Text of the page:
Wednesday

20th Feb 2019

Call for 'neutral' government fails to end Italy's deadlock

  • 'The next vote will be a referendum,' said the League's leader Roberto Salvino, while his ally Berlusconi (r) warned against a summer election. (Photo: quirinale.it)

Italy's political deadlock is likely to continue despite a presidential call to parties to allow a "neutral" government if they cannot agree to form one themselves.

"I hope that various forces have a positive response by assuming their responsibilities in the interests of Italy," president Sergio Mattarella said on Monday (7 May), at the end of day of consultation with all political parties.

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  • President Mattarella (l) met all party leaders, including M5S' Luigui di Maio (c) (Photo: quirinale.it)

He said that a "neutral" government should be put in place until December in order to address Italy's budget and migration issues.

Mattarella insisted in using the word "neutral" rather than "technical", because the latter expression reminds Italians of the unelected government of Mario Monti, between 2011 and 2013, which ended in controversy.

The president called on political parties to "decide of their own free will" whether to support such an executive, which he said would be a "government of service".

Otherwise, he said, new elections would be held "immediately in the month of July or the autumn."

"Whatever happens, we'll jump into a more complicated scenario," said Teresa Coratella, from the Rome office of the ECFR think tank.

"It's even worse than on 4 March," she told EUobserver, referring to the general elections that left Italy without a clear majority.



Since then, the main parties have failed to agree on how to start talks on a possible government coalition.

Mattarella's consultations on Monday were seen as a last attempt to find a solution and avoid a new vote.


His decision to call for a "neutral" government "was disappointment for the two main parties", the anti-establishment Five-Star Movement (M5S), and the right-wing League, Coratella noted.

Both parties' leaders, who met on Monday for the first time since the election, rejected the president's appeal for responsibility and called for elections in July.

"It's clear that there are two political realities competing to run the country and Italians will choose," said Luigi Di Maio, leader of the Five-Star Movement.

"The next vote will be a referendum. For us or them," said Salvini.

While the centre left Democratic Party gave its full support to Mattarella, Salvini's main ally, Forza Italia leader Silvio Berlusconi, warned against a summer vote.

Berlusconi's fate

"We are not afraid of an election, but a summer vote does not help turnout. Autumn is better," he said in a statement on Monday evening.

No election has been organised in summer since World War II, for fear of a low turnout. In the last two elections, in March and in 2013, turnout was around 75 percent.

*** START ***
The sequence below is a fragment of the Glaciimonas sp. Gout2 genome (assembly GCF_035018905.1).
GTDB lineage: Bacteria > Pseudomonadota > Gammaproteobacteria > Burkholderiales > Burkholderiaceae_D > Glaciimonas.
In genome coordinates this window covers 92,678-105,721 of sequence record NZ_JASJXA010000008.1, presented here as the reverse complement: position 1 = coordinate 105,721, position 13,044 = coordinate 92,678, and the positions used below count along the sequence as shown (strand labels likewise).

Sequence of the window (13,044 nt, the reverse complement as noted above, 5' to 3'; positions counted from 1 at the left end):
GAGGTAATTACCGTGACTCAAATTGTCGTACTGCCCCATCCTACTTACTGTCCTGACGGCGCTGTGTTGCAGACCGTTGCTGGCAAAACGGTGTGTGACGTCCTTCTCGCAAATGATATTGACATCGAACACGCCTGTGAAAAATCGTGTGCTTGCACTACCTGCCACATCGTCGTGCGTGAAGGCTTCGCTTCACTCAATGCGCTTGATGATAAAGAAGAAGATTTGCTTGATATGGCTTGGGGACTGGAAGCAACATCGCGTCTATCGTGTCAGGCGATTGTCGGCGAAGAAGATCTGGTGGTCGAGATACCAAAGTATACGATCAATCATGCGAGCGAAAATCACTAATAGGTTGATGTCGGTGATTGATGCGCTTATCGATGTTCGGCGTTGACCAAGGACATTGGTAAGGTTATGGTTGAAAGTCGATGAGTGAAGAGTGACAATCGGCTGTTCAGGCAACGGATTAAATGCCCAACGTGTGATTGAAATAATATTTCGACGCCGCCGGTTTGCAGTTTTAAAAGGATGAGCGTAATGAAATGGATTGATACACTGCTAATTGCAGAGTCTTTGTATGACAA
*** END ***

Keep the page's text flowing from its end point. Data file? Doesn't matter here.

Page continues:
"I don't see the possibility of Berlusconi convincing Salvini in supporting a neutral government," said Coratella, noting that "Salvini knows he is the next leader of the right-wing block" when Berlusconi, 81 and politically weakened, will be gone.

Until now, Salvini has resisted calls from Di Maio to ditch his alliance with Berlusconi as a condition to start coalition talks.

On Monday, however, Salvini suggested for the first time he could soften his stance on Berlusconi, saying that no government with M5S was possible unless Di Maio drops his demand, or Berlusconi "takes a step aside".

In the view of the ECFR's Coratella, Mattarella acted to give Salvini and Di Maio a last chance to agree, while preparing the ground for his favoured option of a 'neutral' government.

She argued that the president "closed the door" to a third government led by current PD's prime minister Paolo Gentiloni because it "cannot be an option anymore after the election".

EU concerned - but ignored

"The primary objective is the budget, with the aim of avoiding additional debt," she explained.

According to the European Commission's latest forecasts published last week, Italy's debt is expected to have peaked in 2017, at 131.8 percent, and to decrease to 130.7 percent this year and under 130 percent in 2019.

In Brussels, EU officials are worried that a prolonged political uncertainty would further weaken the Italian economy, which the commission already says will grow below the EU average in 2018 and 2019.

They are also worried that an unstable government, or a government led by M5S or the League, would make it more difficult to reach an agreement on EU migration policy or the reform of the eurozone at the EU leaders summit in June.

"The EU is concerned by what is going on," Coratella noted, adding that "Italy is not a political interlocutor at the moment."

She said however that since the March elections, "the EU and EU foreign policy have disappeared from the debates."

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